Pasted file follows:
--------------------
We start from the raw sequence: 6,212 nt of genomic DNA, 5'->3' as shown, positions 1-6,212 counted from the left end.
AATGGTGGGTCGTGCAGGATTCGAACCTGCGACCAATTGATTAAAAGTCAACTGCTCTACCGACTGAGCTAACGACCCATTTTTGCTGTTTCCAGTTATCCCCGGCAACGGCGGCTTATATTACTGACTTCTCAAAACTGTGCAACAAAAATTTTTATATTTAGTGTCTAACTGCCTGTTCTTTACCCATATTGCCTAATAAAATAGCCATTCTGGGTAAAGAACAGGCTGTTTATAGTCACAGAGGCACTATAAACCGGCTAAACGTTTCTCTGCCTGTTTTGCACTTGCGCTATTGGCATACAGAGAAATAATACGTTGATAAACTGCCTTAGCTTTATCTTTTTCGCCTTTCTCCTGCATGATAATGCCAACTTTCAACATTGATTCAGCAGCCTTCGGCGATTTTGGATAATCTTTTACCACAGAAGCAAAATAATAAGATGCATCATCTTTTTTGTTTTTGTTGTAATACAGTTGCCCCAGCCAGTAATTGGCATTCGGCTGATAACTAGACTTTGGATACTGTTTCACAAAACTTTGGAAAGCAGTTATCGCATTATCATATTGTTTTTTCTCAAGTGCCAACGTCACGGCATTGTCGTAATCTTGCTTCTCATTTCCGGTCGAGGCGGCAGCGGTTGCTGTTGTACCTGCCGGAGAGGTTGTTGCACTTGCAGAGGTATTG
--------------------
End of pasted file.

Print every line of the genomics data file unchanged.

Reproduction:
We start from the raw sequence: 6,212 nt of genomic DNA, 5'->3' as shown, positions 1-6,212 counted from the left end.
AATGGTGGGTCGTGCAGGATTCGAACCTGCGACCAATTGATTAAAAGTCAACTGCTCTACCGACTGAGCTAACGACCCATTTTTGCTGTTTCCAGTTATCCCCGGCAACGGCGGCTTATATTACTGACTTCTCAAAACTGTGCAACAAAAATTTTTATATTTAGTGTCTAACTGCCTGTTCTTTACCCATATTGCCTAATAAAATAGCCATTCTGGGTAAAGAACAGGCTGTTTATAGTCACAGAGGCACTATAAACCGGCTAAACGTTTCTCTGCCTGTTTTGCACTTGCGCTATTGGCATACAGAGAAATAATACGTTGATAAACTGCCTTAGCTTTATCTTTTTCGCCTTTCTCCTGCATGATAATGCCAACTTTCAACATTGATTCAGCAGCCTTCGGCGATTTTGGATAATCTTTTACCACAGAAGCAAAATAATAAGATGCATCATCTTTTTTGTTTTTGTTGTAATACAGTTGCCCCAGCCAGTAATTGGCATTCGGCTGATAACTAGACTTTGGATACTGTTTCACAAAACTTTGGAAAGCAGTTATCGCATTATCATATTGTTTTTTCTCAAGTGCCAACGTCACGGCATTGTCGTAATCTTGCTTCTCATTTCCGGTCGAGGCGGCAGCGGTTGCTGTTGTACCTGCCGGAGAGGTTGTTGCACTTGCAGAGGTATTG